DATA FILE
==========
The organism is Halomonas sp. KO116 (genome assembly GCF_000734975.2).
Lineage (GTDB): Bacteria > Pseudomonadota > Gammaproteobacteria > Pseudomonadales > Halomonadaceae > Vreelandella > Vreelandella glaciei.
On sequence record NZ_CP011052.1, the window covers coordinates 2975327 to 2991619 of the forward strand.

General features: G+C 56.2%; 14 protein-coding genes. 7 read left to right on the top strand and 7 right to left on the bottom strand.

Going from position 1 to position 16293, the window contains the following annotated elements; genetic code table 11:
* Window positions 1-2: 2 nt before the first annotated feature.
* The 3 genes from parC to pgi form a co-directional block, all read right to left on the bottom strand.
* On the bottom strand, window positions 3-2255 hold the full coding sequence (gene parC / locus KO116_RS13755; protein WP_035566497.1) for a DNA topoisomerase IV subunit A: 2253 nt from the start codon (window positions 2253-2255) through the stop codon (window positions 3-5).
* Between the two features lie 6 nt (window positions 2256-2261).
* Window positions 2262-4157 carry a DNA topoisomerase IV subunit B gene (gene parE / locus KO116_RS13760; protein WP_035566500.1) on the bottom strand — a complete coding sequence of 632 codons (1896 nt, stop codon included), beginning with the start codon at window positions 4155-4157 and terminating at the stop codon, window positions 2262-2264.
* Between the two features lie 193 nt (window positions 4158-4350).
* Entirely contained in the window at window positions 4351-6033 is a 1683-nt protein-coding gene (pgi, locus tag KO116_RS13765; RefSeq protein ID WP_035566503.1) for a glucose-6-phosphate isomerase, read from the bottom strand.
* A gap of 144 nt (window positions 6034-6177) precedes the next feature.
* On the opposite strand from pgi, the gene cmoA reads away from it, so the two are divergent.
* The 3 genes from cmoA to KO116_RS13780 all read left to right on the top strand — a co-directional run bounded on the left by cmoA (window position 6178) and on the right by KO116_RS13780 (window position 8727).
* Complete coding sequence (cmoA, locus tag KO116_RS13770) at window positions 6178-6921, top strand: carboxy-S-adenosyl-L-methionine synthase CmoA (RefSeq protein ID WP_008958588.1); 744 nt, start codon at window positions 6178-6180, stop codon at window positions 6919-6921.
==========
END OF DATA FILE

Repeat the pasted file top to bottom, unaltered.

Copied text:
The organism is Halomonas sp. KO116 (genome assembly GCF_000734975.2).
Lineage (GTDB): Bacteria > Pseudomonadota > Gammaproteobacteria > Pseudomonadales > Halomonadaceae > Vreelandella > Vreelandella glaciei.
On sequence record NZ_CP011052.1, the window covers coordinates 2975327 to 2991619 of the forward strand.

General features: G+C 56.2%; 14 protein-coding genes. 7 read left to right on the top strand and 7 right to left on the bottom strand.

Going from position 1 to position 16293, the window contains the following annotated elements; genetic code table 11:
* Window positions 1-2: 2 nt before the first annotated feature.
* The 3 genes from parC to pgi form a co-directional block, all read right to left on the bottom strand.
* On the bottom strand, window positions 3-2255 hold the full coding sequence (gene parC / locus KO116_RS13755; protein WP_035566497.1) for a DNA topoisomerase IV subunit A: 2253 nt from the start codon (window positions 2253-2255) through the stop codon (window positions 3-5).
* Between the two features lie 6 nt (window positions 2256-2261).
* Window positions 2262-4157 carry a DNA topoisomerase IV subunit B gene (gene parE / locus KO116_RS13760; protein WP_035566500.1) on the bottom strand — a complete coding sequence of 632 codons (1896 nt, stop codon included), beginning with the start codon at window positions 4155-4157 and terminating at the stop codon, window positions 2262-2264.
* Between the two features lie 193 nt (window positions 4158-4350).
* Entirely contained in the window at window positions 4351-6033 is a 1683-nt protein-coding gene (pgi, locus tag KO116_RS13765; RefSeq protein ID WP_035566503.1) for a glucose-6-phosphate isomerase, read from the bottom strand.
* A gap of 144 nt (window positions 6034-6177) precedes the next feature.
* On the opposite strand from pgi, the gene cmoA reads away from it, so the two are divergent.
* The 3 genes from cmoA to KO116_RS13780 all read left to right on the top strand — a co-directional run bounded on the left by cmoA (window position 6178) and on the right by KO116_RS13780 (window position 8727).
* Complete coding sequence (cmoA, locus tag KO116_RS13770) at window positions 6178-6921, top strand: carboxy-S-adenosyl-L-methionine synthase CmoA (RefSeq protein ID WP_008958588.1); 744 nt, start codon at window positions 6178-6180, stop codon at window positions 6919-6921.